It's a Big World. What's a Father to Do?

Little boy pushing up with his arms outstretched under the side of a large metal wire globe

Gone are the days when I was regularly seen with an infant in my arms. I remember before my firstborn turned 1, my church invited all the dads to the stage on Father’s Day. We were asked to share what we like most about being a dad. I wasn’t very sappy back then, so when I got the mic, I declared, “What I like most…is not having to give birth!”

Before my son was born, many asked, “Are you ready to be a father?” Ready to be a father? Everybody say it with me: “No!”

We’re probably never ready. We can read parenting books, articles and new discoveries on child development; and we can memorize pertinent Bible verses. But I say ‘never’ because fatherhood is much more than we might expect. Even with profound fatherly role models, I think we naturally overlook some things, even key things, as we gear up for fatherhood.

You see, at some point we realize:

A father may be Superman to his young kids,
but Superman exists only as long as his child’s imagination will embrace him.

I’m a father of three boys. There was a time in each of their lives when I could do no wrong and they truly wanted to be like me. But I’m not Superman anymore. Of course, I never was.

3 boys sitting on a log fence with a meadow and mountain in the background
So what’s a father to do? It’s hard to fit the job description. We have empty loops in our tool belts. We can’t conjure the muscles to fill the entire six pack.


we make mistakes
we jump to conclusions
we forget important events
we feel like throwing in the towel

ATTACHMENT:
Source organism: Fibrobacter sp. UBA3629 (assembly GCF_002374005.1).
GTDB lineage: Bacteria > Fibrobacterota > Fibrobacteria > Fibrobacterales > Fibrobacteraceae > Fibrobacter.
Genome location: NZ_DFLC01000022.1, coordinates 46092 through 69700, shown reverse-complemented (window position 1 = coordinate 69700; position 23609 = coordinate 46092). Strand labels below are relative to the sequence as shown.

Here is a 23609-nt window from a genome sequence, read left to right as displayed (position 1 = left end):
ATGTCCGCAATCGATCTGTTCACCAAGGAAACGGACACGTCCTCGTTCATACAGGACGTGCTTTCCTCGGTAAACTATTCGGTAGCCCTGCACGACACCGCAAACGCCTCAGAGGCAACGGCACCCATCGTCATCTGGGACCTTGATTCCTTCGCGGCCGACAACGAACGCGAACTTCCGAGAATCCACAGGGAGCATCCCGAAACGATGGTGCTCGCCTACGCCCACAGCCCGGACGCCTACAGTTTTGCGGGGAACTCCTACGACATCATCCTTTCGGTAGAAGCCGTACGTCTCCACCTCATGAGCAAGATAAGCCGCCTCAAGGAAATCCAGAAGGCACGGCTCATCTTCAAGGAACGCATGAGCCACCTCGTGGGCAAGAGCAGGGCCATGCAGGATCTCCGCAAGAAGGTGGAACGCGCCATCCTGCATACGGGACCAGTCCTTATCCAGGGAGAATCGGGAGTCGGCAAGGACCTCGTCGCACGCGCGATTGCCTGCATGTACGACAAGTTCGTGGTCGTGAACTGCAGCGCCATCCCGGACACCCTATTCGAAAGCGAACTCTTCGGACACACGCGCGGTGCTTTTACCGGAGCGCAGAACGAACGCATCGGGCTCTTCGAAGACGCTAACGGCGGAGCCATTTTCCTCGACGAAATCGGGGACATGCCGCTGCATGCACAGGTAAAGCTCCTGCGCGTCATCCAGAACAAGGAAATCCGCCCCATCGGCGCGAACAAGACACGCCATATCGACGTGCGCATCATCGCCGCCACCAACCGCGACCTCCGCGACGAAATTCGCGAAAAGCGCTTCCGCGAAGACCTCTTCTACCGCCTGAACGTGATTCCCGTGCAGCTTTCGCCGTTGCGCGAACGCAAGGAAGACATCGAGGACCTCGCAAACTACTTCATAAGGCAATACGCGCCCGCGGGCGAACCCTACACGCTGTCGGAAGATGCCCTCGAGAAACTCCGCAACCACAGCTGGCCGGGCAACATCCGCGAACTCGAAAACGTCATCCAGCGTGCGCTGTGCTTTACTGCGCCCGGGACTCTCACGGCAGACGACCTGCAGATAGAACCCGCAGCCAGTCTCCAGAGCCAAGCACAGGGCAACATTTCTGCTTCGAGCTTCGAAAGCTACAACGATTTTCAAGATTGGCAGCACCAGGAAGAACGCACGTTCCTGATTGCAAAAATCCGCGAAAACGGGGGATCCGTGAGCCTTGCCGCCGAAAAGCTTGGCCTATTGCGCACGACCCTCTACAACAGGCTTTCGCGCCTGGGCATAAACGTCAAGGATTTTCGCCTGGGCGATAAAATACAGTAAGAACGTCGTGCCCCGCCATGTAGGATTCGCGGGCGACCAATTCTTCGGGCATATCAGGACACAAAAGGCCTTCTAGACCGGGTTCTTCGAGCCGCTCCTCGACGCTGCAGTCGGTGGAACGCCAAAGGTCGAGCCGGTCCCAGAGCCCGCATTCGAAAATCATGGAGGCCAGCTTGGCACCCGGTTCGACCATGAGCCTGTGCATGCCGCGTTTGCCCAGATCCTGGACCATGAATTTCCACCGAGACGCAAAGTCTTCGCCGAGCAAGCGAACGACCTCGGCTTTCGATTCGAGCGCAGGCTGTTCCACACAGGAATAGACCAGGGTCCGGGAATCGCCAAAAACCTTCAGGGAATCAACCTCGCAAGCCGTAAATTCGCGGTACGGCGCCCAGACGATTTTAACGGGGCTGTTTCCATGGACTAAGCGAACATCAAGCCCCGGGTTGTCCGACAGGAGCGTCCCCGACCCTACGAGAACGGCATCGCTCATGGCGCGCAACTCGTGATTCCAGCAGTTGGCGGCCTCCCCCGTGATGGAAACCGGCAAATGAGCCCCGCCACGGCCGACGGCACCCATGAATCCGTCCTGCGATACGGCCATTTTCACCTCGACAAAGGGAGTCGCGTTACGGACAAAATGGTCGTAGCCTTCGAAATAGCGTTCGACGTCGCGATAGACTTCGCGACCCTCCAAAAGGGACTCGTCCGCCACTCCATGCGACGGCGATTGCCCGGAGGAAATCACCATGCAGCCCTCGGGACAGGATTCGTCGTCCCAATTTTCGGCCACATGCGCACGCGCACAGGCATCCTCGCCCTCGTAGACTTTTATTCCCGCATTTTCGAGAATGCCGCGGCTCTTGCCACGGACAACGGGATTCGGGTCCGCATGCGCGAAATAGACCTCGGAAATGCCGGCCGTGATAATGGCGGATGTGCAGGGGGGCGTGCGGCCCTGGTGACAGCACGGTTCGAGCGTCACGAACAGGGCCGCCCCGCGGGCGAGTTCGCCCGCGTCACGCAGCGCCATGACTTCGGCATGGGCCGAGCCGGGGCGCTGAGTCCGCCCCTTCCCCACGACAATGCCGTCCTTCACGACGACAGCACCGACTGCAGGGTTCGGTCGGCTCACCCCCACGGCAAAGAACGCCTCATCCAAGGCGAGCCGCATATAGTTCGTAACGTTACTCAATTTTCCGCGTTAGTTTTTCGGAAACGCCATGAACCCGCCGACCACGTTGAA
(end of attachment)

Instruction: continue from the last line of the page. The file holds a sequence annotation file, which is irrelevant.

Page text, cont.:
It's normal to miss the mark, but we will see our shortcomings take shape in our children if we don't improve. Maybe we need to shore up some of these issues that come naturally for us men:

cheating or lying
being easily frustrated and angered
devaluing women or human life in general
feeling better than others and putting them down
looking outside of family and God for approval and acceptance
seeking comfort in substances or ungodliness instead of God’s loving arms

But brothers, we can't do this by relying on the world's advice or even ourselves. Change begins with freedom through Jesus and steps of growth through the Holy Spirit. (See 2 Corinthians 3:14-18.)


My boys are each at different stages of life:  grade school, college, and just entering the workforce. I am proud of each of them. They are all on track to live with God and for God. But this is not because of me. No, truthfully, it is despite me.

Father standing next to his 2 sons in hockey gear with 1 baby son in his armsDon’t get me wrong. I spent time with my kids. I took them to some of their team practices, and even coached some seasons. I attended nearly all of their major events. I’ve been on probably 90% of their class field trips. And I was home almost every evening. I was in their lives.

But I dropped the ball, too. To be honest, I hardly even noticed.

I didn’t lead them very often in Bible study; I didn’t spend enough time talking with them about real life, including spiritual life; and I didn’t pray enough with them. I haven’t been the best at “training up a child in the way he should go” (Proverbs 22:6).


But I did a few things intentionally and I think these things, along with God’s mercy and love, made a difference for my boys. They seem to know that life with God is the best life we can have…hands down.

Here are some things I committed (imperfectly) to God as a father. Your list may look different, so read these as examples:

  • My relationship with God was the priority relationship. My wife was 2nd, and the boys came 3rd. But I also partnered with my wife and didn’t speak contrary to her with my boys.
  • I didn’t allow my boys or their situations to change the way my wife and I ran our household, even with their eat-wake-sleep cycles as infants. From birth through high school, they were welcome members of our family, but not in charge.